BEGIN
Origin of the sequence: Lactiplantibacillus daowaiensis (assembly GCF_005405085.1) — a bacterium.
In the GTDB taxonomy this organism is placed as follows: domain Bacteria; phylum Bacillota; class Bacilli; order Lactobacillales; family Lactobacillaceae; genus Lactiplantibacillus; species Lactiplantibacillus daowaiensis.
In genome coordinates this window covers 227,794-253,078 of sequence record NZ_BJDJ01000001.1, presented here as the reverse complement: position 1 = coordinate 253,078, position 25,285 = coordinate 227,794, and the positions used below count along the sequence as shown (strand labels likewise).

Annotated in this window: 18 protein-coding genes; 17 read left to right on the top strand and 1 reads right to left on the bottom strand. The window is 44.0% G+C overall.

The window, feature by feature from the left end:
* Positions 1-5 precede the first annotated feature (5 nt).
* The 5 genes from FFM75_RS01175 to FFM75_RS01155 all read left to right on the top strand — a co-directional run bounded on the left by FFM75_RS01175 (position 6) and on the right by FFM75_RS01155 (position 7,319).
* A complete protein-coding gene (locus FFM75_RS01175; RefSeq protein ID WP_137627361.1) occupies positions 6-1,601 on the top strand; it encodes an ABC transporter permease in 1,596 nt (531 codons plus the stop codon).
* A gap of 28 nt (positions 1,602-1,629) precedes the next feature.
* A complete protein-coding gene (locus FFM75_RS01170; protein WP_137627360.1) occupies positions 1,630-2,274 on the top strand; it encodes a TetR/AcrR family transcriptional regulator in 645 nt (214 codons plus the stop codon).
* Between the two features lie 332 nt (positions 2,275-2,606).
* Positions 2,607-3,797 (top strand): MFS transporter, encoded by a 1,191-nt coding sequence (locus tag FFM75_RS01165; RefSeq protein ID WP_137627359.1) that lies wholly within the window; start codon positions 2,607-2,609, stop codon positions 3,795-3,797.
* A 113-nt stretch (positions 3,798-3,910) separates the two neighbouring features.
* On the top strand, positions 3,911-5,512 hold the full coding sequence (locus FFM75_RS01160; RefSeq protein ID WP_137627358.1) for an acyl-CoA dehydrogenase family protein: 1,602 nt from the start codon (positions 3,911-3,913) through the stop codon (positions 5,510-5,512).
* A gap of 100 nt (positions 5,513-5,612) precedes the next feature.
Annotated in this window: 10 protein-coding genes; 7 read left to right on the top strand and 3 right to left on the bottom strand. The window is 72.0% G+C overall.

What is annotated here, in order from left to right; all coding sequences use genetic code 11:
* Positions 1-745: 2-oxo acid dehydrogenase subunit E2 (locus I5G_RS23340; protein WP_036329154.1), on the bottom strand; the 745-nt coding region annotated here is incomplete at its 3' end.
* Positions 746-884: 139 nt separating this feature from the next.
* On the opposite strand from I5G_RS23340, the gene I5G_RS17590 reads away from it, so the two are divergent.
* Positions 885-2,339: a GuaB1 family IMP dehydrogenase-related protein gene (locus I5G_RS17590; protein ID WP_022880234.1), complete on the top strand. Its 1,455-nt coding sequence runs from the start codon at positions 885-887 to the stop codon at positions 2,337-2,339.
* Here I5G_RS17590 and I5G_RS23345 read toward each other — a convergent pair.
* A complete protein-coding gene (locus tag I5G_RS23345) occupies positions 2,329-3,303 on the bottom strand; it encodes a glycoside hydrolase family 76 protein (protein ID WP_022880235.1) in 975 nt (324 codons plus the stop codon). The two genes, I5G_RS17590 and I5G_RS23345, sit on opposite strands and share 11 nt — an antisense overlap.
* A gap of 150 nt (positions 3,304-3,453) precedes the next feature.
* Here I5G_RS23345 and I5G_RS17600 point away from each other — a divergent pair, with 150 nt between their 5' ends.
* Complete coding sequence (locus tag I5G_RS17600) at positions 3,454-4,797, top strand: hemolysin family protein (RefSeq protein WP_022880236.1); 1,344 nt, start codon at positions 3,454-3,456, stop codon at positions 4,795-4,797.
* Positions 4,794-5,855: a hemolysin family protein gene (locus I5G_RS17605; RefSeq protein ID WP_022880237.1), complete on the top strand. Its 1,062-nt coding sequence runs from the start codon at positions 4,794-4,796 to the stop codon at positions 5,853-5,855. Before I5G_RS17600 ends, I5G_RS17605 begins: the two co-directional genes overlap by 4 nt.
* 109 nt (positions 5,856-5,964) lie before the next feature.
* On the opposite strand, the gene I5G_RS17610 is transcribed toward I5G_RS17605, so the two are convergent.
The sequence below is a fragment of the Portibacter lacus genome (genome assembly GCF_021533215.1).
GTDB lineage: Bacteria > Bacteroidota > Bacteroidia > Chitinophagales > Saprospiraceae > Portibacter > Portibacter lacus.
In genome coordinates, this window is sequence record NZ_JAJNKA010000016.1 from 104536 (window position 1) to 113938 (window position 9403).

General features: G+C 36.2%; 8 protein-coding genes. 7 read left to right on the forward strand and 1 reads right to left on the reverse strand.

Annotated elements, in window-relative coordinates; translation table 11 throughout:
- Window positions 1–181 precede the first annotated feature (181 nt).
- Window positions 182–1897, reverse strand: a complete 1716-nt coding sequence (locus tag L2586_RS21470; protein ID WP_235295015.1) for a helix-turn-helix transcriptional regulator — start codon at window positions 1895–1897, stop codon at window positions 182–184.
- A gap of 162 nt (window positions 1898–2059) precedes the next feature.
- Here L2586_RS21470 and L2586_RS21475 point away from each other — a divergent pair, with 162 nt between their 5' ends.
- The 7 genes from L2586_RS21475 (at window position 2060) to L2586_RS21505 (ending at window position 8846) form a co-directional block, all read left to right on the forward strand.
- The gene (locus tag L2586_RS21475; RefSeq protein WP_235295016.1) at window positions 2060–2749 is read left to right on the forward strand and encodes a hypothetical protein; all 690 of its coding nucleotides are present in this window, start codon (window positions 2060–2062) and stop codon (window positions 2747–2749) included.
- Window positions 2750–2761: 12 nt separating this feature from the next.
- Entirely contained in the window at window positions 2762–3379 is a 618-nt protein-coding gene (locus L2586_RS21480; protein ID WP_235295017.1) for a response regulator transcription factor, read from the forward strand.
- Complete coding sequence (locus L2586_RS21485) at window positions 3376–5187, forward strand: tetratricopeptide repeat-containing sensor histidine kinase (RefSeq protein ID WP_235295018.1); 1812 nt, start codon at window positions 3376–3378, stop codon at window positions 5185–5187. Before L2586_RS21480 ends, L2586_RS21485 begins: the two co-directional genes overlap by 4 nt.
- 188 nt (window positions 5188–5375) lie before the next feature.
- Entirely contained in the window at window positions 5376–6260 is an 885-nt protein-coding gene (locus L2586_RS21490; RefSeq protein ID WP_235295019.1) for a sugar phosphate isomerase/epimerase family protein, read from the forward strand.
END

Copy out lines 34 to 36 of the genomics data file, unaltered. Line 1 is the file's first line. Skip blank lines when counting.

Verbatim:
Annotated elements, in window-relative coordinates; translation table 11 throughout:
- Window positions 1–181 precede the first annotated feature (181 nt).
- Window positions 182–1897, reverse strand: a complete 1716-nt coding sequence (locus tag L2586_RS21470; protein ID WP_235295015.1) for a helix-turn-helix transcriptional regulator — start codon at window positions 1895–1897, stop codon at window positions 182–184.